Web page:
We almost felt like Sookie Stackhouse in HBO’s True Blood. We closed our eyes and the next thing we knew, a year was gone. In this case we didn’t travel in “fairy space time,” but blinked and Canon sent out a replacement for the XS and XSi DSLRs. The company sprinkled some fairy dust on those older cameras by adding 720p HD video. Were we enchanted by this new DSLR? You won’t have to watch 12 episodes to find out.
Features and design
Pick up the older 10-megapixel XS, and you’ll have trouble telling it from the T3 other than the model number on the front. The rear is another story, as there’s a slightly larger LCD screen, a button for Live View and a red dot next to it indicating “videos taken here” on the T3. Although there are a few other changes we’ll discuss, the new Rebel looks like your basic Canon DSLR. If you’ve looked at or owned one over the past few years, you won’t be shocked by it. Yet there is a bit of style, as it’s not only available in black but with brown, red or metallic gray bodies; our review sample was black. The camera feels rather light, and you’ll have no problem telling this one from a Nikon D7000, but that excellent DSLR costs twice as much. The T3 body measures 5.1 x 3.9 x 3.1 (width x height x depth) and weighs 17.4 ounces.
The front of the T3 features a red-eye reduction lamp that also doubles at the self-timer lamp, a mono mic, lens release button and, of course, the Canon EF lens mount (it accepts EF-S glass). The kit is supplied with a starter 18-55mm Image Stabilized lens. It’s OK, but you’re much better off spending extra for a higher-quality one. The grip is also here, and it’s quite comfortable with a nicely-placed, angled shutter button with a nearby scroll wheel for making menu adjustments.
The top has an auto pop-up flash, hot shoe, mode dial, power switch and a button to manually pop the flash open. The flash does double-duty as an AF Assist lamp, so you have to open it for best results. This is a weird setup, and we’re not fans of this system. It almost seems like a lightning storm is going off as you press the shutter half-way. And even if you don’t want the flash to fire, it’ll go off. The 14-megapixel Nikon D3100 –which is slightly more expensive — has an AF Assist lamp on the front. On a more positive note, the mode dial has almost everything you’d want within easy reach starting with Auto, PASM, some popular scene options and movie. The main drawback is the fact the dial doesn’t turn 360 degrees, so if you want to go from movie (the last on one end) to manual you have to turn 12 clicks. Is this the end of the world? Not really, but Canon should’ve made this entry-level DSLR as friendly as possible.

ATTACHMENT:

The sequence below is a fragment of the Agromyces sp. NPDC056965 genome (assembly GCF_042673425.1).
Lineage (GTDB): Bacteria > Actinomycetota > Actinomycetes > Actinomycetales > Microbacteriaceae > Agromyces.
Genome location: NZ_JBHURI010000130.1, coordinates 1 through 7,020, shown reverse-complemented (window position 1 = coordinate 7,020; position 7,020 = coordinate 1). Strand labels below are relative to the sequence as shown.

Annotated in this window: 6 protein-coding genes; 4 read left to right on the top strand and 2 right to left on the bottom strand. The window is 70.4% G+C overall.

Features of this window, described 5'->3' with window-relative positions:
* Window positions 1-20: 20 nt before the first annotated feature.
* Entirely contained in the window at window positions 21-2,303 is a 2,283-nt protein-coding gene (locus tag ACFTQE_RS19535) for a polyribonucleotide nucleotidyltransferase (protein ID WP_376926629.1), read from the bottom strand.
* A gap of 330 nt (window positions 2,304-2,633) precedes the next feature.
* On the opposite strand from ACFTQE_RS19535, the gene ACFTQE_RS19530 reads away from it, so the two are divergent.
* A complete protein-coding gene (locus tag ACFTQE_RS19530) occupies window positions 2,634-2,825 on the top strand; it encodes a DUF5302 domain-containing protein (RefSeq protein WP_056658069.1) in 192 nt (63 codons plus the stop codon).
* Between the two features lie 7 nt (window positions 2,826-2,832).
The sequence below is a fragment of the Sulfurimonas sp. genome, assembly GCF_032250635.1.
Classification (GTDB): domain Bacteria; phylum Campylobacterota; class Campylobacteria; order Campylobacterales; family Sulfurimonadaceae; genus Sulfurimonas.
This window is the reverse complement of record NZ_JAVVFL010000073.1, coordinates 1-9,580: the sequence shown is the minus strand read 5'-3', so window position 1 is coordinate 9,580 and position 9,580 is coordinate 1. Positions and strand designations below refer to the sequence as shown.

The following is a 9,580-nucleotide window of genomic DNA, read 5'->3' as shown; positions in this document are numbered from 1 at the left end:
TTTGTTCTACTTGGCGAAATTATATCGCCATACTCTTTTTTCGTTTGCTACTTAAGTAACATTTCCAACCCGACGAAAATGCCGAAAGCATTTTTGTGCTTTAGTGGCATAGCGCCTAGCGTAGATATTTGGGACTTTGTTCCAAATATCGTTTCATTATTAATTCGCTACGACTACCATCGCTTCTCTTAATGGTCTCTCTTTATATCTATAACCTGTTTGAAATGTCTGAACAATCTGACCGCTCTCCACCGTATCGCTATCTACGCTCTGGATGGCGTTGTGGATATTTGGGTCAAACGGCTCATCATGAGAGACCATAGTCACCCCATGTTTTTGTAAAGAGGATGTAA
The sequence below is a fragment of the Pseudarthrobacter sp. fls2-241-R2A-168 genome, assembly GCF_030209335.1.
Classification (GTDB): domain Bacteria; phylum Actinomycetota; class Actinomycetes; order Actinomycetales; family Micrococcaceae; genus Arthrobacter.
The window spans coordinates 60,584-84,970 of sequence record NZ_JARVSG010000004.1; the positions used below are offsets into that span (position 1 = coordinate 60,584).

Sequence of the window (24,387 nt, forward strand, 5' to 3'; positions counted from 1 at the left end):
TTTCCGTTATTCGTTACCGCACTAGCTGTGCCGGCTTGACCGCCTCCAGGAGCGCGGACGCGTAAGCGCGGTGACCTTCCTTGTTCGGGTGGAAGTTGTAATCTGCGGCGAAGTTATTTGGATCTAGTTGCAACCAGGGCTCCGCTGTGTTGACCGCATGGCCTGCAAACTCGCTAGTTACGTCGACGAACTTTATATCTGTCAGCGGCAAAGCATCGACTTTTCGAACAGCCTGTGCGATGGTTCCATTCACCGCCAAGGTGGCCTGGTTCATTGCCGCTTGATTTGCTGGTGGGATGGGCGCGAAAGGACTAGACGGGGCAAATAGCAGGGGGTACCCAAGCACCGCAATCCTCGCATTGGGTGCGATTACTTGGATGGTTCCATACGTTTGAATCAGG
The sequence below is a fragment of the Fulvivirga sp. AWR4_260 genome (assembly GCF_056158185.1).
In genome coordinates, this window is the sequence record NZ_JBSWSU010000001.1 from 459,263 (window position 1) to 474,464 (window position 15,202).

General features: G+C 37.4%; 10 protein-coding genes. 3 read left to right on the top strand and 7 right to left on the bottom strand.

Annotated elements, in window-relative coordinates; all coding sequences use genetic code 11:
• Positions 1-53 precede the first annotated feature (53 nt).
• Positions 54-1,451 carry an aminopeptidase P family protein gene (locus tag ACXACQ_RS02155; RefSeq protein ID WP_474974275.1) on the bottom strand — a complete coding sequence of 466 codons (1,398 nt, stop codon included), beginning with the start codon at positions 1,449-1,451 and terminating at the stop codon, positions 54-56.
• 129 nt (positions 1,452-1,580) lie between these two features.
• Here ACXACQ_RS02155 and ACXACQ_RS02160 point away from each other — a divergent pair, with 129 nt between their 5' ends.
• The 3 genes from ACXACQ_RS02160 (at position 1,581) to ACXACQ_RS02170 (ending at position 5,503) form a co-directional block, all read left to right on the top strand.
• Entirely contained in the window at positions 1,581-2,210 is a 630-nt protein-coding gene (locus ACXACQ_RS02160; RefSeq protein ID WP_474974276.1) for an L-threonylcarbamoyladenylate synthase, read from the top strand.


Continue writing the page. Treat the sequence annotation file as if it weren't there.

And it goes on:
The rear has the most external changes vis a vis the XS, but newcomers will have little trouble identifying the various buttons as they have large labels. Here you’ll find the viewfinder with diopter control, a 95-percent field of view and .8x magnification, specs you’ll typically find with low-priced DSLRs (the D3100 is similar). Below the viewfinder is a basic, fixed-position, 2.7-inch LCD rated a so-so 230K pixels. Is it terrible? No, but you do get what you pay for. The D3100 has a slightly larger 3-inch display also rated 230K.
To the right of the screen are the usual 2011 controls: exposure compensation/delete, Live View/record with the red dot next to it and Q for Quick Menu. Nearby is a speaker and the four-way controller with center set button. Here you have access to AF type, white balance, burst/self-timer and ISO (range is 100 to 6400). Other keys include display, playback and menu. On the top right are AE/FE Lock and AF point selection. In playback, these will magnify or reduce your images.
On the left side is a compartment with USB and mini HDMI out, as well as an input for a remote control. The bottom of the made-in-Taiwan T3 has a compartment for the lithium-ion battery and a slot for SD cards (it accepts SDXC and Eye-Fi media).
What’s in the box
The carton has everything you need to get started other than a memory card. You get the camera, kit lens, body cap, neck strap and USB cable. The battery is rated a very good 800 shots per CIPA and you also get a plug-in charger. Canon supplies a multi-language basic instruction manual (84 pages in English) and two CD-ROMs. One has the full owner’s manual as a PDFm and the other is Canon’s software suite for handling images and developing RAW files.
After charging the battery and popping in a 4GB Class 6 SDHC card, it was time to take some photos and videos.
Performance and use